The Medina Township woman who became known as a “face of Obamacare” is delighted to say she is cancer-free.
Natoma Canfield is watching with interest the ongoing debate in Washington, D.C., about the future of the Affordable Care Act, former President Barack Obama’s federal health care program passed in 2010.
Canfield became associated with health reform in the most personal of ways after she wrote a letter to the White House in December 2009 asking the president to keep working hard on reforming a system that was costing her more than $500 a month for insurance with rates continually rising.
She had been diagnosed with breast cancer in 1995. In 2010, she developed acute lymphoblastic leukemia, a type of blood cancer. In the years between 2010 and now, her family estimates she has been hospitalized a total of 24 months.
Although she didn’t benefit from Obamacare specifically, Canfield has said she was able to receive treatments for her leukemia through a compassionate-use program sponsored by the federal government.
“In a way, I was lucky it was one of the few things that could be treated by compassionate care,” she said in a previous story. “But what if I wasn’t?”
She said her oncologist told her a month ago she “was cured.
“I was celebrating remission. I know I’m in line for other cancers with the massive radiation that I’ve had. But it’s a marvelous story. I’m rejoicing.”
Canfield said she has neuropathy in her hands and feet and it has affected her abilities “to be a creative artist” and she has trouble using a computer.
Canfield, 57, no longer works because of her disabilities.
‘Shrine to Obama’
More than 15 framed photos of her meetings with Obama and other government leaders are on the mantle of the fireplace and placed on stands below, reminding her of her persistence in calling attention to the problems people with health care issues face.
“We call it the ‘Shrine to Obama,’” she said of the photo display.
Her first contact with the former president was in 2010 when she received a phone call while a patient at Medina Hospital about her letter, which eventually was framed in the Oval Office.
She ended up meeting Obama five times. Her constant companion has been her sister, Connie Anderson, who met the president on seven occasions.
“There were two times when Natoma was in the hospital,” Anderson said.
Anderson introduced Obama when he made a visit to Strongsville in 2010 as the ACA was on its way to being passed by Congress. The sisters’ most recent audience with the president was Jan. 6.
“They invited us to what was being called a ‘function,’ ” Canfield said.
No sit-down meal was part of the visit at Blair House, known as the president’s guest house in the nation’s capital. “There were just cookies,” Canfield said.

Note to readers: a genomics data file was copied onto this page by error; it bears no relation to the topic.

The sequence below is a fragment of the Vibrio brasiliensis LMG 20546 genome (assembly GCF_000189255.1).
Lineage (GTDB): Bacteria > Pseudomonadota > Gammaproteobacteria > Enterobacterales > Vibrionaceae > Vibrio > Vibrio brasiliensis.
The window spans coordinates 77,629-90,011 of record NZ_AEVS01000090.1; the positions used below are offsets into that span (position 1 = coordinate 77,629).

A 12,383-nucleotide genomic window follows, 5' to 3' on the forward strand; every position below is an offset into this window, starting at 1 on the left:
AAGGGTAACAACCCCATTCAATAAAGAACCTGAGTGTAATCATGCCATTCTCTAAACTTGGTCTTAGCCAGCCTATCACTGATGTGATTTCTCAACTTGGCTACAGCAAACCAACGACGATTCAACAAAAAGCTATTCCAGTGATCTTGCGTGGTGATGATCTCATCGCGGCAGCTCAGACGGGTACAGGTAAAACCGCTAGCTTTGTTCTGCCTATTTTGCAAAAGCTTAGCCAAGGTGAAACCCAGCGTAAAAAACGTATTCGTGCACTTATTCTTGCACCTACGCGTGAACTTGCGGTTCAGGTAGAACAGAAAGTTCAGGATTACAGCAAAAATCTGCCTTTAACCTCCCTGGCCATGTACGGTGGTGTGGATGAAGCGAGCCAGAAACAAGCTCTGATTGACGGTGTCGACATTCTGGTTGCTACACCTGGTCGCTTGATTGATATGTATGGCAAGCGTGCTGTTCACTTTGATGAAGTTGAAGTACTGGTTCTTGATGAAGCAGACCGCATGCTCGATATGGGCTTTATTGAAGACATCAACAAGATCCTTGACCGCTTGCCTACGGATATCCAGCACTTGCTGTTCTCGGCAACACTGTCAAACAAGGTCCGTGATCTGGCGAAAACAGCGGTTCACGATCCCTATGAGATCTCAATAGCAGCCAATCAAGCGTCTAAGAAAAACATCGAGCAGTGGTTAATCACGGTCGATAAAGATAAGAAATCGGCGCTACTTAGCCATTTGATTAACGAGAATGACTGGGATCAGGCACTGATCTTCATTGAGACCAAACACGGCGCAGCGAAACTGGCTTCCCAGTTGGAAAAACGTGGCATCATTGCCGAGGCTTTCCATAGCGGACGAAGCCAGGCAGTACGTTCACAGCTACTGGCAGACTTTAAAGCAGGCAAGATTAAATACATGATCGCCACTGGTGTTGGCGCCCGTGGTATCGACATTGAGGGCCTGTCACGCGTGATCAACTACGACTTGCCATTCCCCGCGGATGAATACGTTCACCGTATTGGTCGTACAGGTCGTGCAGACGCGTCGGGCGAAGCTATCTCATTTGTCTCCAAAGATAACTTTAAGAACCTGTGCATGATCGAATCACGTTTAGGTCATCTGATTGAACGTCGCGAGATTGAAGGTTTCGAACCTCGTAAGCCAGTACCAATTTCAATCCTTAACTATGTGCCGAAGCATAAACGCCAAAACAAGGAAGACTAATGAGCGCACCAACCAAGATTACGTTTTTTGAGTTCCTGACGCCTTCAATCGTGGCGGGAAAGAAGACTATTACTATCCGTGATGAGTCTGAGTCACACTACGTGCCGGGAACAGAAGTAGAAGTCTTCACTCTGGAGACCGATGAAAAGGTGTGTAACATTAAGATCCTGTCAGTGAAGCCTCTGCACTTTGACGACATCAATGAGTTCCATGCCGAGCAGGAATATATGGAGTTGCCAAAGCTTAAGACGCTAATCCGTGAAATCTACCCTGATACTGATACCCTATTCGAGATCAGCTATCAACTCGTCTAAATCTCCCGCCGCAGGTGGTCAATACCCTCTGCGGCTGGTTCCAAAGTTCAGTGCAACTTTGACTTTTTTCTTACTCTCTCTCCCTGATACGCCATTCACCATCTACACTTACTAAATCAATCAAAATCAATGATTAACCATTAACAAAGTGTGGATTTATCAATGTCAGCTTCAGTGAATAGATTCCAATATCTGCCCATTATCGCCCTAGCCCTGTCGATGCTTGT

She spent a little time with former Health and Human Services Secretary Kathleen Sebelius and Valerie Jarrett, a senior adviser to Obama for eight years. “I also got to meet Patrick Kennedy (son of the late Massachusetts Sen. Edward Kennedy),” Canfield said.
Photos from that occasion were sent to her.
‘I’m watching everything’
But those days are in the past as a new president, Donald Trump, and a Republican-controlled U.S. Senate and House of Representatives are promising changes to the ACA. Their oft-repeated phrase is “repeal and replace” because opponents say costs are increasing.
“I’m very perplexed in many ways about it,” Canfield said.
“Originally, President Obama had used a Republican plan. He had to tweak it to get through (in 2010). It’s basically a Republican plan and now they hate it. It’s kind of confusing.”
With Republicans in control of both houses of Congress, Canfield said it seems “they had a great opportunity to make it (Obamacare) even better. But it doesn’t look like that’s happening.”
She said she has learned enough about government programs to understand they may not be perfect when they are implemented.
“When things are in their early stages, it needs tweaked and tweaked again. I don’t think any of us can be really sure. It’s a very complex problem.”
Canfield knows about the issues of pre-existing medical conditions, increasing the number of people who get coverage, and the high costs of insurance premiums.
“When they started monkeying with this, it’s such a great plan,” she said. “They’re going to have a lot of problems topping it. They should be able to put together something so wonderful. But they all have to work together and do it.”
She said she remembers a story about people in Kentucky who said they didn’t like Obamacare. But when the state health exchange program was called by a different name — Kynect — “it was working well. Whatever care you want to call it, they realized it was good for their pocketbooks and their lives, and the ones who don’t realize that are soon going to find out how much it helped them.”
Asked how closely she follows the continuing developments in the story, Canfield said, “I’m watching everything.”
She said a positive approach to health care is important.
“I am an optimist and think it can be done,” she said.
But those long months of hospitalization — “massive periods,” she called them — will never be forgotten.
“I know what it was like to walk through the valley of the shadow of death.”
Contact Managing Editor Lawrence Pantages at (330) 721-4065 or email@example.com.
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